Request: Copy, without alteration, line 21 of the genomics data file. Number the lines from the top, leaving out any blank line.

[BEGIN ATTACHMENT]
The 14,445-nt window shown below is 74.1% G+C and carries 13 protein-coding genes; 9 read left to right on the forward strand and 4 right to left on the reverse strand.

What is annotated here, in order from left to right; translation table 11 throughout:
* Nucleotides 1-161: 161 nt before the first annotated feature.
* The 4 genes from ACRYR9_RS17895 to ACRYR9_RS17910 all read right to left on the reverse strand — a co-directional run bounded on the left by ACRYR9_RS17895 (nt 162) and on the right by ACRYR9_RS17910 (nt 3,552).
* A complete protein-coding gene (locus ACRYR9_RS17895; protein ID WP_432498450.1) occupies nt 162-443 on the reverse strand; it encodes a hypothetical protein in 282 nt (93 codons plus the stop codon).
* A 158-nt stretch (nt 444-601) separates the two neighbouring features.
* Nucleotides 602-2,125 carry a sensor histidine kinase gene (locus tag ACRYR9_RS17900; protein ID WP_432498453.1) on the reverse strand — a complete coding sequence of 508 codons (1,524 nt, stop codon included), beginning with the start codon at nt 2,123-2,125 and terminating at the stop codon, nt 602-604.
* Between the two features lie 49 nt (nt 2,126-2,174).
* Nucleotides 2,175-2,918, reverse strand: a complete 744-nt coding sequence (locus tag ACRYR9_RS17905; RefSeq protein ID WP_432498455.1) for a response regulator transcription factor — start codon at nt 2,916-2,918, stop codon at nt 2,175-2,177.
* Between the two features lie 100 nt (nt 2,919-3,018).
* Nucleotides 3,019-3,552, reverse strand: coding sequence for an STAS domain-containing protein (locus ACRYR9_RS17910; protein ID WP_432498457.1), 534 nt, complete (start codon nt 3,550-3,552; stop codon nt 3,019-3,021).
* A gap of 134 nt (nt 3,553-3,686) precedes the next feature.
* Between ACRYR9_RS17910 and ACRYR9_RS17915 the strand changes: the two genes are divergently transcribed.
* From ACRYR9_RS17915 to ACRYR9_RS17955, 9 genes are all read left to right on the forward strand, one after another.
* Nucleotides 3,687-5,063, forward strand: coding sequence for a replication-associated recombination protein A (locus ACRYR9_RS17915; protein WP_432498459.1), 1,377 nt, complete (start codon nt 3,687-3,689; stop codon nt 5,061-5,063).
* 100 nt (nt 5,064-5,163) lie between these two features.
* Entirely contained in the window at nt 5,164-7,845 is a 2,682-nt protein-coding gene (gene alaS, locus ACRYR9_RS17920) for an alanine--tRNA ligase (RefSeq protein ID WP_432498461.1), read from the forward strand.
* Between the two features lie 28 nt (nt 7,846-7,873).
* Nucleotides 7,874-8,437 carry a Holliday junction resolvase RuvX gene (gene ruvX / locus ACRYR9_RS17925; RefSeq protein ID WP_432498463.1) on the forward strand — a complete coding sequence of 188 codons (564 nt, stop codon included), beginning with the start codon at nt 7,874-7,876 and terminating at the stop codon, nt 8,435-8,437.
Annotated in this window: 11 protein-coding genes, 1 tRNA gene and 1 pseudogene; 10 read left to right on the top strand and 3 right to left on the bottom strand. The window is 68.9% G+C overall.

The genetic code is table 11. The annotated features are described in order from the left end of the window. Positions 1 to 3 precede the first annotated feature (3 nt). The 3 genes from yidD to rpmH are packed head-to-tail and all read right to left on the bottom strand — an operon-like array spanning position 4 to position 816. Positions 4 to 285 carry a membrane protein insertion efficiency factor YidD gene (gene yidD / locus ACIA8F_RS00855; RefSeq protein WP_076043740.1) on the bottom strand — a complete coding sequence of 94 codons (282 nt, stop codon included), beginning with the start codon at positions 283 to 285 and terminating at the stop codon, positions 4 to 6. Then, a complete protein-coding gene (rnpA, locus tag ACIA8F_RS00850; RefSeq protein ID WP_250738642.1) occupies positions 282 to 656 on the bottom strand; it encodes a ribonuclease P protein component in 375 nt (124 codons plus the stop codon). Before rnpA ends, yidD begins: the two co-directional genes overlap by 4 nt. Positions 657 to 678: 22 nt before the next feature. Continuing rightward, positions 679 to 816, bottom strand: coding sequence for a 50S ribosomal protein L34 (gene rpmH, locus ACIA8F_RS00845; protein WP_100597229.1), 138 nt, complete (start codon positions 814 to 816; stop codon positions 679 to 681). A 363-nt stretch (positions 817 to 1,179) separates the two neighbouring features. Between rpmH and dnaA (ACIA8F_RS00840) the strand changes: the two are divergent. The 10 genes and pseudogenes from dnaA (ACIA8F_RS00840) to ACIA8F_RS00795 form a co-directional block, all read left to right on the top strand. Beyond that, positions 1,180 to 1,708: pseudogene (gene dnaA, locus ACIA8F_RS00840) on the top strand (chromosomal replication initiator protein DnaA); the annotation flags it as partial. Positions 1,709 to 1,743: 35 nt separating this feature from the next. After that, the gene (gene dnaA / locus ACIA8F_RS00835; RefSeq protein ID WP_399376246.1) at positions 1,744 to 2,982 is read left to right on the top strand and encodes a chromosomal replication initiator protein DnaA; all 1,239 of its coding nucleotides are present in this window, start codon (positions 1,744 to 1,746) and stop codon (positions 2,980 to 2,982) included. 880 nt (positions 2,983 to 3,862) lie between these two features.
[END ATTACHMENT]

The genetic code is table 11. The annotated features are described in order from the left end of the window. Positions 1 to 3 precede the first annotated feature (3 nt). The 3 genes from yidD to rpmH are packed head-to-tail and all read right to left on the bottom strand — an operon-like array spanning position 4 to position 816. Positions 4 to 285 carry a membrane protein insertion efficiency factor YidD gene (gene yidD / locus ACIA8F_RS00855; RefSeq protein WP_076043740.1) on the bottom strand — a complete coding sequence of 94 codons (282 nt, stop codon included), beginning with the start codon at positions 283 to 285 and terminating at the stop codon, positions 4 to 6. Then, a complete protein-coding gene (rnpA, locus tag ACIA8F_RS00850; RefSeq protein ID WP_250738642.1) occupies positions 282 to 656 on the bottom strand; it encodes a ribonuclease P protein component in 375 nt (124 codons plus the stop codon). Before rnpA ends, yidD begins: the two co-directional genes overlap by 4 nt. Positions 657 to 678: 22 nt before the next feature. Continuing rightward, positions 679 to 816, bottom strand: coding sequence for a 50S ribosomal protein L34 (gene rpmH, locus ACIA8F_RS00845; protein WP_100597229.1), 138 nt, complete (start codon positions 814 to 816; stop codon positions 679 to 681). A 363-nt stretch (positions 817 to 1,179) separates the two neighbouring features. Between rpmH and dnaA (ACIA8F_RS00840) the strand changes: the two are divergent. The 10 genes and pseudogenes from dnaA (ACIA8F_RS00840) to ACIA8F_RS00795 form a co-directional block, all read left to right on the top strand. Beyond that, positions 1,180 to 1,708: pseudogene (gene dnaA, locus ACIA8F_RS00840) on the top strand (chromosomal replication initiator protein DnaA); the annotation flags it as partial. Positions 1,709 to 1,743: 35 nt separating this feature from the next. After that, the gene (gene dnaA / locus ACIA8F_RS00835; RefSeq protein ID WP_399376246.1) at positions 1,744 to 2,982 is read left to right on the top strand and encodes a chromosomal replication initiator protein DnaA; all 1,239 of its coding nucleotides are present in this window, start codon (positions 1,744 to 1,746) and stop codon (positions 2,980 to 2,982) included. 880 nt (positions 2,983 to 3,862) lie between these two features.